Turkish drones operating in Libya on behalf of the Government of National Accord (GNA) have neutralized ten of General Haftar’s Pantsir S-1E (NATO Reporting name: SA-22 “Greyhound) air defense systems in less than a week. The Turkish aerial onslaught was the most significant suppression/ destruction of air defenses (S/DEAD) operation of the Libyan Civil War and a colossal humiliation for Russia’s prime counter-drone and short-range air defense. Forced into retreat, Haftar’s self-styled Libyan National Army (LNA) has pledged to respond with the biggest aerial battle in Libyan history. 



OPERATION “VOLCANO OF RAGE” 

The GNA’s counter-offensive against LNA advances in western Libya and around Tripoli (“Vulcano of Rage”), which commenced in April 2019, has finally reached a breakthrough. Backed by Turkey’s S/DEAD campaign, GNA forces have secured the Tunisian border, recaptured the western shoreline, and pushed the LNA out of its strategic positions in Watiyah Air Base and south of Gharyan. GNA militias are now ready to retake northwestern Libya (Tripolitania), the country’s most populous region. 

Map of “Rage of Volcano” offensive via Rr016

BAYRAKTAR VS. PANTSIR 

Pantsirs provide point air defense for LNA tactical positions, and especially airfields. The airfields are vital for Haftar’s air wing as they host fighter aircraft refurbished with Egyptian, Emirati, and Russian assistance, as well as Emirati drones for airstrikes against the GNA. 

Emirati variant of the Pantsir S-1Export, which uses the Rheinmetal Man SX45 8×8 truck, via Portal Defensa

The Pantsir’s 96K6 surface-to-air missiles have an engagement range of up to 24 km. In comparison, Ankara’s Bayraktar 2TB unmanned combat aerial vehicle (UCAV), which was likely responsible for the strikes against Hafter, uses MAM-L Smart Micro Munition manufactured by Rokestan. The MAM-L can strike targets up to 14 km away. In theory, the Turkish UCAVs with their small warhead (max. 22 kg) and limited engagement range are not ideal for S/DEAD missions. Turkey likely leveraged the inexperience of the Pantsir crew members, who are a combination of Russian mercenaries (Wagner) and poorly trained Libyans (it is unknown whether the Emirati military advisors play an active role in operating the Pantsirs).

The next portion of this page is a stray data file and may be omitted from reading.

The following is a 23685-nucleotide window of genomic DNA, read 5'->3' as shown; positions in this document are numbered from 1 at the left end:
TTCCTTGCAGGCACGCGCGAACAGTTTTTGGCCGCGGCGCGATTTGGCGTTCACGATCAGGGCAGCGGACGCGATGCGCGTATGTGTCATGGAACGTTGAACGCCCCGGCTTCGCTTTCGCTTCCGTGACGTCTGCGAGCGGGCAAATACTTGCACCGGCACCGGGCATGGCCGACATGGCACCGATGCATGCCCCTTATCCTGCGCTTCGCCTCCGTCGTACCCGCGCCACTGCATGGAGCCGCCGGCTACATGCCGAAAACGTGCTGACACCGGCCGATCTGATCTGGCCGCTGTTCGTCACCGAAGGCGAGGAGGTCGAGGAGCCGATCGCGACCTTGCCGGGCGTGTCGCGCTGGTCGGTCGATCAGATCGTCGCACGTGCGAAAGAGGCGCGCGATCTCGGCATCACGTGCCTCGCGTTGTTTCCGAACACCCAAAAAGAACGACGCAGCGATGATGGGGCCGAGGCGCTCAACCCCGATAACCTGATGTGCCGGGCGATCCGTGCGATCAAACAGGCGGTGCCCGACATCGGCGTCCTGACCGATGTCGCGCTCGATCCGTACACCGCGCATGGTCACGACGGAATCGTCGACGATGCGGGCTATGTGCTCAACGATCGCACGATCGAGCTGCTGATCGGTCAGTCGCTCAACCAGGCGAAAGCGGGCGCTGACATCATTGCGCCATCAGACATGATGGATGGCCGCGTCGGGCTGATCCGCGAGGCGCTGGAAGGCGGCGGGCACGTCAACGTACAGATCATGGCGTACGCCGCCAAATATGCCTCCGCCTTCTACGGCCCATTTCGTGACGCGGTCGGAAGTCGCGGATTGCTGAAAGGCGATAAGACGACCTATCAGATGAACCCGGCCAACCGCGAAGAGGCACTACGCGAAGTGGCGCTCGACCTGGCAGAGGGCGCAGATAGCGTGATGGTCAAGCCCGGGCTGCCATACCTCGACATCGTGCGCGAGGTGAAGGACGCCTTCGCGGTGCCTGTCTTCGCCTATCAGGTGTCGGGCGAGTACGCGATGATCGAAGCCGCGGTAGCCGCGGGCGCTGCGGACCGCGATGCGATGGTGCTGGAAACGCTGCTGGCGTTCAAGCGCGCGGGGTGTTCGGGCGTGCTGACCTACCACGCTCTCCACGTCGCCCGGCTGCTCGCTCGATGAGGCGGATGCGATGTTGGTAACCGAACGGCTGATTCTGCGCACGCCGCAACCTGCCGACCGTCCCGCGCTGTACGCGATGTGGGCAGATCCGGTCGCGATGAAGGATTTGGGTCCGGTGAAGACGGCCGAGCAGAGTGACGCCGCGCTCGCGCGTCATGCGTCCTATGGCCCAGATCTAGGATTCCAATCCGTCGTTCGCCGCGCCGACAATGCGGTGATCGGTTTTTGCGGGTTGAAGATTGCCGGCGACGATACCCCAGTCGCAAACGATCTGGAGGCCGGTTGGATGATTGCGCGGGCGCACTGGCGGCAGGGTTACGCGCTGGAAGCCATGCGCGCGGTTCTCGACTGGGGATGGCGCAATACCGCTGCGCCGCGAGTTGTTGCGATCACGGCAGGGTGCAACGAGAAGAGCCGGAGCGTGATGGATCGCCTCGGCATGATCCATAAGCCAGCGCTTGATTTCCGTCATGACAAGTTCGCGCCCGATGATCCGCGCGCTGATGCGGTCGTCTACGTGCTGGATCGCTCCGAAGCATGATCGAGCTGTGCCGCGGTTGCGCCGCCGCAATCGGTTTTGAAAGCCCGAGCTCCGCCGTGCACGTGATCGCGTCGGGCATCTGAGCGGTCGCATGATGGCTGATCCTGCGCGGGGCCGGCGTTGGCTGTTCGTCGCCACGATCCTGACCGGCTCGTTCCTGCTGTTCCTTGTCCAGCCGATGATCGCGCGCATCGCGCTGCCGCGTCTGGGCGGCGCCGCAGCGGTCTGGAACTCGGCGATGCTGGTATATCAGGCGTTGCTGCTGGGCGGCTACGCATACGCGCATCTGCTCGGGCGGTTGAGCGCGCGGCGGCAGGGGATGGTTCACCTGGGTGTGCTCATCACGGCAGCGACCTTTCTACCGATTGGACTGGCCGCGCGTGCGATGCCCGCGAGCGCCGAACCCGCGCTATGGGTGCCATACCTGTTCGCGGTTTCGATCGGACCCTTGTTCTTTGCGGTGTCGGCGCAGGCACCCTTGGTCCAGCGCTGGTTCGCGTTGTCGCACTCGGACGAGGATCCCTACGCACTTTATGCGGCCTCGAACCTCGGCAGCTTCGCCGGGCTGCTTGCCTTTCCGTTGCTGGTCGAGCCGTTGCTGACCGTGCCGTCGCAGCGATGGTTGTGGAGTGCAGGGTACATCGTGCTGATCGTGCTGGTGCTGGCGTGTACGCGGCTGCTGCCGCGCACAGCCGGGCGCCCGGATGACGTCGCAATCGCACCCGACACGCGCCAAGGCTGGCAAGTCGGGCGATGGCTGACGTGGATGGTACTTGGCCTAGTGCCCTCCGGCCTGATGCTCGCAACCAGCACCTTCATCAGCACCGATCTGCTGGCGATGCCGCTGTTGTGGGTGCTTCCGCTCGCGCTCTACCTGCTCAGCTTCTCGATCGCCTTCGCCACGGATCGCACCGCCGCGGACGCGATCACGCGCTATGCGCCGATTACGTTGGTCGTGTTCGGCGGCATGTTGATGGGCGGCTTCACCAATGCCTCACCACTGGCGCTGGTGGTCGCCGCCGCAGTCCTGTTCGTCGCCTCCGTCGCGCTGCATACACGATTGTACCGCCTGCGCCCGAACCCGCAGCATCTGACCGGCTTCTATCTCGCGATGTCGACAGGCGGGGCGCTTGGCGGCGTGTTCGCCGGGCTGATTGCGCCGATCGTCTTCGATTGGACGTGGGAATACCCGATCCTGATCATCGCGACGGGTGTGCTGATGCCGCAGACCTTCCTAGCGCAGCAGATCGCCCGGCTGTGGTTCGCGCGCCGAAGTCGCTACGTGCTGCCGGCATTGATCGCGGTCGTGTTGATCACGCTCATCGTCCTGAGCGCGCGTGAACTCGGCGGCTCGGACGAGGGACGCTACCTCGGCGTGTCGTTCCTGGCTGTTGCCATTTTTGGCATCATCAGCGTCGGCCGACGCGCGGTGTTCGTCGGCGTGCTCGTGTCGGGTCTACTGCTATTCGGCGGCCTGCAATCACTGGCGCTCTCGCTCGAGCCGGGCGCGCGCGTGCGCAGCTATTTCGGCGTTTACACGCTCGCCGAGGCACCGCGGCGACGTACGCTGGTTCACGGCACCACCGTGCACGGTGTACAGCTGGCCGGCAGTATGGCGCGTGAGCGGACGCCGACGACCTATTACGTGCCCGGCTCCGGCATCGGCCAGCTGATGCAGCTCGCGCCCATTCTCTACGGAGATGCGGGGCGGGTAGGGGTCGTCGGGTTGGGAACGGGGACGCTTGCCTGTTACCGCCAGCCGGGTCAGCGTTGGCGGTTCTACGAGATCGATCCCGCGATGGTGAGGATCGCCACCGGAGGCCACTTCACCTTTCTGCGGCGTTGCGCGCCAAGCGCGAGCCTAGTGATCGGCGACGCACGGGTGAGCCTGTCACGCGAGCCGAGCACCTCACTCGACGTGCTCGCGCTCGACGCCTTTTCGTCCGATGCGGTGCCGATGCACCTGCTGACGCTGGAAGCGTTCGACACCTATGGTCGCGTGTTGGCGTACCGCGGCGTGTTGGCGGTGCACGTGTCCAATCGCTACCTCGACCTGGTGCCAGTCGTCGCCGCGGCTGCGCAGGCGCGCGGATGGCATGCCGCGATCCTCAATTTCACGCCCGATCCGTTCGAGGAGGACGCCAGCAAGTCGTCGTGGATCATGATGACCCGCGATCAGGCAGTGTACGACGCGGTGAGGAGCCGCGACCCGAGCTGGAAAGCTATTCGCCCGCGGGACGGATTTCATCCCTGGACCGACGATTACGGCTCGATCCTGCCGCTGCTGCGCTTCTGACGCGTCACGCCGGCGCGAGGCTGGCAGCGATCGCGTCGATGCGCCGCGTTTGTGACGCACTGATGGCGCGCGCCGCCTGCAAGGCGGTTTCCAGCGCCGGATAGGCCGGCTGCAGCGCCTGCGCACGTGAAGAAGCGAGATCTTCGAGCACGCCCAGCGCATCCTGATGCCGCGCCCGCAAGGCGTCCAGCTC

Bayraktar TB-2 armed with MAM-L and MAC-C missiles via IslamicWorldNews

Part of Turkey’s tactics are long-endurance ISR sorties (Intelligence, Surveillance and Reconnaissance) that identify the perfect window of opportunity for a strike. The footage in the BDA section shows that most of the attacks caught the Pantsirs unprepared and inactive after the Turkish drones had stalked them for an extended time.

It is furthermore possible that Turkey used the Koral Electronic Warfare (EW) system to jam, deceive or paralyze the Pantsir’s radar. An electronic attack could explain how the drones managed to get within firing range even when the air defenses were up and running. Turkey deployed the Koral in Libya as part of a broader military assistance package, which includes frigates, air defenses, and even Syrian rebels, in early 2020. 

The KORAL Mobile Radar Electronic Warfare System is composed of Electronic Support and Electronic Attack System each mounted on an eight by eight tactical truck (photo credits: ASELSAN)

THE HUNT: BATTLE DAMAGE ASSESSMENT

The GNA claims that the drone campaign neutralized ten Pantsir S-1E air defense systems (9 destroyed, one captured) in four days, between 16 and 20 May. 

The GNA and affiliated press outlets released footage that confirms seven drone strikes, most of which have been validated through geolocation. Analysis of the footage, coupled with social media photos from the target sites, irrefutably prove that the raids hit five Pantsir batteries – four destroyed, one damaged. However, this does not mean that the rest of the strikes did not take place or that other missiles did not reach their targets. It is uncommon for militaries to publish targeting footage from all of their operations.